Saturday, June 11, 2016

Unraveling the New FLSA Overtime Rule

" By working faithfully eight hours a day, you may get to be a boss and work twelve hours a day." --  Robert Frost

The effective date for applying the new overtime rules is December 1, 2016. (Be aware that this is a Thursday so you will need to make changes for the payroll period in which December 1 falls accordingly). Out of all the questions I get concerning rules, regulations, and government interference... I mean new laws, this is perhaps the most concerning for employers.

So, here is an attempt to clarify the new rule, which is over 500 pages, to make some sense of how it affects your business. The rule is being marketed as a save-all for employees who have been working long hours without getting paid overtime for them. Unfortunately, the rule won't help employees as much as it is advertised. There will be some who will benefit and some who will suffer. Some will see extra pay and some will see their hours cut in an effort to avoid the new ruling.

The main changes presented in the final rule relate to the minimum salary levels that apply to the white collar overtime exemptions, as well as the formulas for calculating and increasing these levels. However, no changes were made to the exemptions for outside salespeople, teachers, lawyers or doctors.

Here is what it boils down to:

1.) Minimum salary level: Since around 2004, the salary level for white collar overtime exemptions has been $455 per week, or $23,660 per year. The new rule sets the minimum salary at $913 per week, or $47,476 per year. This rate was established based on the 40th percentile of earnings of full-time salaried workers in the lowest-wage census region in the United States, currently the South. This increase now places the federal minimum salary level higher than the corresponding salary levels in California (currently $41,600 per year) and New York (currently $35,100 per year).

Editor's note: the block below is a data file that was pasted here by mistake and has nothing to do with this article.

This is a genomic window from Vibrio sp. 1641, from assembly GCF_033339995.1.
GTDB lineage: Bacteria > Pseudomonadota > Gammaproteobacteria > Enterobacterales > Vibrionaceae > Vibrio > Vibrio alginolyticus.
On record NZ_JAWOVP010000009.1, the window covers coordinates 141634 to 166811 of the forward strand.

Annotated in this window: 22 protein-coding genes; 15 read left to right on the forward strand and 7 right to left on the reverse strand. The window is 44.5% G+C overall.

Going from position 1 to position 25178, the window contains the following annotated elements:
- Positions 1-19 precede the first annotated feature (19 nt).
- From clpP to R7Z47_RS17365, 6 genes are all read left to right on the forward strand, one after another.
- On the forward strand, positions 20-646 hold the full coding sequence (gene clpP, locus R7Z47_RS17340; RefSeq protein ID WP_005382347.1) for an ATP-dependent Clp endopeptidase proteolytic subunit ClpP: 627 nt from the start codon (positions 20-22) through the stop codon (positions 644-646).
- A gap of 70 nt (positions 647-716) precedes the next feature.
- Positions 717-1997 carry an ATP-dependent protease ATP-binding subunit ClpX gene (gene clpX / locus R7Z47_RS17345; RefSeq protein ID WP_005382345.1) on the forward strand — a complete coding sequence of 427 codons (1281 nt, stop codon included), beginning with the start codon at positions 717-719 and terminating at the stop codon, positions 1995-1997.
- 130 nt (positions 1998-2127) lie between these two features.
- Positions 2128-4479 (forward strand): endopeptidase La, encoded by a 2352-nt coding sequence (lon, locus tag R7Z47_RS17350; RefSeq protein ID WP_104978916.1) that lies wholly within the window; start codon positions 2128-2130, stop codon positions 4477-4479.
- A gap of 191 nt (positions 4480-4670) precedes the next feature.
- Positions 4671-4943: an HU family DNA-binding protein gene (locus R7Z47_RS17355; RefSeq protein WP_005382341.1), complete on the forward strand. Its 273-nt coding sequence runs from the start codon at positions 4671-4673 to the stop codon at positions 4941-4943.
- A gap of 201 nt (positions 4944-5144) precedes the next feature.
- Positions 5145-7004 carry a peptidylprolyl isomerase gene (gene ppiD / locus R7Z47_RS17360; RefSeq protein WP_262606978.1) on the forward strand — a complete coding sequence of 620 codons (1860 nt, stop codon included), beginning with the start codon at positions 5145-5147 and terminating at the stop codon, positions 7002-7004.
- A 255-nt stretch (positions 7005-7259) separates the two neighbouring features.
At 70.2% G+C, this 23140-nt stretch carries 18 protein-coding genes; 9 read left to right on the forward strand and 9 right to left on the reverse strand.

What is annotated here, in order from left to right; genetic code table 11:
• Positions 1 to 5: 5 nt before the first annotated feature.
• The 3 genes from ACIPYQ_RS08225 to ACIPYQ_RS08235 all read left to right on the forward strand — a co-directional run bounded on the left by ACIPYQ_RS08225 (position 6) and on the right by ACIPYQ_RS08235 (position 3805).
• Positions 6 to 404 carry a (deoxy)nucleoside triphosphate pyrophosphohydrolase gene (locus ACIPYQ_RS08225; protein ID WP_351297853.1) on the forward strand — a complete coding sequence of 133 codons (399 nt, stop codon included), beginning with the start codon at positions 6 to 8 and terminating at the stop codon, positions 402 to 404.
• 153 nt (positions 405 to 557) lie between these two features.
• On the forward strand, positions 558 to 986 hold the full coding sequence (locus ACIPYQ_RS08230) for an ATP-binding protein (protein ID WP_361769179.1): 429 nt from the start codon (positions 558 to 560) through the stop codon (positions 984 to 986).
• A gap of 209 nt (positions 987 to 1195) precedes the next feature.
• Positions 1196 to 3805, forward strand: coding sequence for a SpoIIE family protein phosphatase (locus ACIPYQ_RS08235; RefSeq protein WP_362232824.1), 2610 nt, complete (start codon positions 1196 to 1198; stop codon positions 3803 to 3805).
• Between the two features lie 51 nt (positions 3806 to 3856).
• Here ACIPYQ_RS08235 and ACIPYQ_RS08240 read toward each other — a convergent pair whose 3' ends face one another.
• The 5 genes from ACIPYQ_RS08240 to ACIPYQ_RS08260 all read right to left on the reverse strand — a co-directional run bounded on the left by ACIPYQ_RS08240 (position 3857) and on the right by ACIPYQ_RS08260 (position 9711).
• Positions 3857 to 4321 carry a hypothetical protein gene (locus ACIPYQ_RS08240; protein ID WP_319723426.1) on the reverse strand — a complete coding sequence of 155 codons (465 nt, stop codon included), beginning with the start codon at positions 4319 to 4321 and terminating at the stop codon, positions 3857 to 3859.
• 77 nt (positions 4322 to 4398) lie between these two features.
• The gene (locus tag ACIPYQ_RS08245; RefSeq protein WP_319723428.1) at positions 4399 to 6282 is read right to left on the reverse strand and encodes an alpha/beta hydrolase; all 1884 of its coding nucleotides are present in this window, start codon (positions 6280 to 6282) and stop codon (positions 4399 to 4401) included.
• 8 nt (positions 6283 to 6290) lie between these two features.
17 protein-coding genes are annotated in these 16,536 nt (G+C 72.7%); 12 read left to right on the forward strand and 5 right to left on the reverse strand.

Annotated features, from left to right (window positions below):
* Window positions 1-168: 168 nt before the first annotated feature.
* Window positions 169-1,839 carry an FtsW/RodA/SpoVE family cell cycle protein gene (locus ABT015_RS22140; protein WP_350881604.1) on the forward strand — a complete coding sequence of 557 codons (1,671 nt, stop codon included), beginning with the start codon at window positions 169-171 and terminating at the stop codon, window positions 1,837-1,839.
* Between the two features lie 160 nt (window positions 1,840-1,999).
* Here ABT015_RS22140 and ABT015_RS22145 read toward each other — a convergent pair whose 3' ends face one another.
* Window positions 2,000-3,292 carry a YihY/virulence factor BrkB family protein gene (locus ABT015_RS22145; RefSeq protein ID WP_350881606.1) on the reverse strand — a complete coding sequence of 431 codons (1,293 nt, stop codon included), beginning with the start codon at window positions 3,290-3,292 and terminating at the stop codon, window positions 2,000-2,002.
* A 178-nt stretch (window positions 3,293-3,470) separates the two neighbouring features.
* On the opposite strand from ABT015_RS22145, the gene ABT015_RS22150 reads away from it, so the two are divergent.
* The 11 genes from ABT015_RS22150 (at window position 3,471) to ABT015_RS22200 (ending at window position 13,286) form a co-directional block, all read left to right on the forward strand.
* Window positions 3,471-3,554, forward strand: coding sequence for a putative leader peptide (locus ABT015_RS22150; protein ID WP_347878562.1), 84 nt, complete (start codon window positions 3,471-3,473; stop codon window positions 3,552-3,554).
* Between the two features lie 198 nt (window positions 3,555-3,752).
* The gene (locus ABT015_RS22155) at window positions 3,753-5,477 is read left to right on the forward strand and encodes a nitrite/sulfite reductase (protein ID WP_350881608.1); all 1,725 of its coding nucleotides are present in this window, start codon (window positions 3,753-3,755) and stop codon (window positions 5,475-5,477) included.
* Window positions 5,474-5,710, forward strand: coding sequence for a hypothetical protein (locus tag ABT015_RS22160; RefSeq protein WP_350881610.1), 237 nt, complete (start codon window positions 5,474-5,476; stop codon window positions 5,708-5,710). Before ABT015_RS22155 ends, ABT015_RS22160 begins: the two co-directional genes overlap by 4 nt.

2.) Highly compensated employees: The current minimum salary level to qualify as a highly compensated employee is $100,000 per year. The final rule increases it to $134,004 per year. According to the Department of Labor, this amount represents the 90th percentile of full-time salaried workers nationally. To satisfy the requirements of the highly compensated employee test, employees must be paid a minimum of $913 per week in guaranteed salary. But, for compensation paid in excess of the minimum $913 per week, the regulations remain unchanged that bonuses or other incentive payments can be used to establish the $134,004 per year required salary. In other words, additional compensation of up to $86,528 - in the form of bonuses, commissions, or incentive payments - can be used to satisfy the highly compensated employee test.

3.) Use of nondiscretionary bonuses and commissions: - The DOL’s final rule permits employers to use other forms of compensation to satisfy up to 10% of the new minimum salary requirements. The additional compensation must be paid at least quarterly and may include nondiscretionary bonuses, incentive payments and commissions.

The final rule requires employers to pay exempt employees at least 90% of the minimum salary level per workweek. This equates to $821.70 per workweek or $42,728.40 annualized. Additional compensation – up to $4,747.60 per year, or $1,186.90 per quarter – may be used to satisfy the remainder of the salary requirements.

There is a little more fluff to the new ruling, but this is basically what it covers. The bottom line is that some employees will benefit and some will suffer due to working fewer hours. Remember that in all cases, document your pay policies and make sure you are following these new rules come December, 2016.

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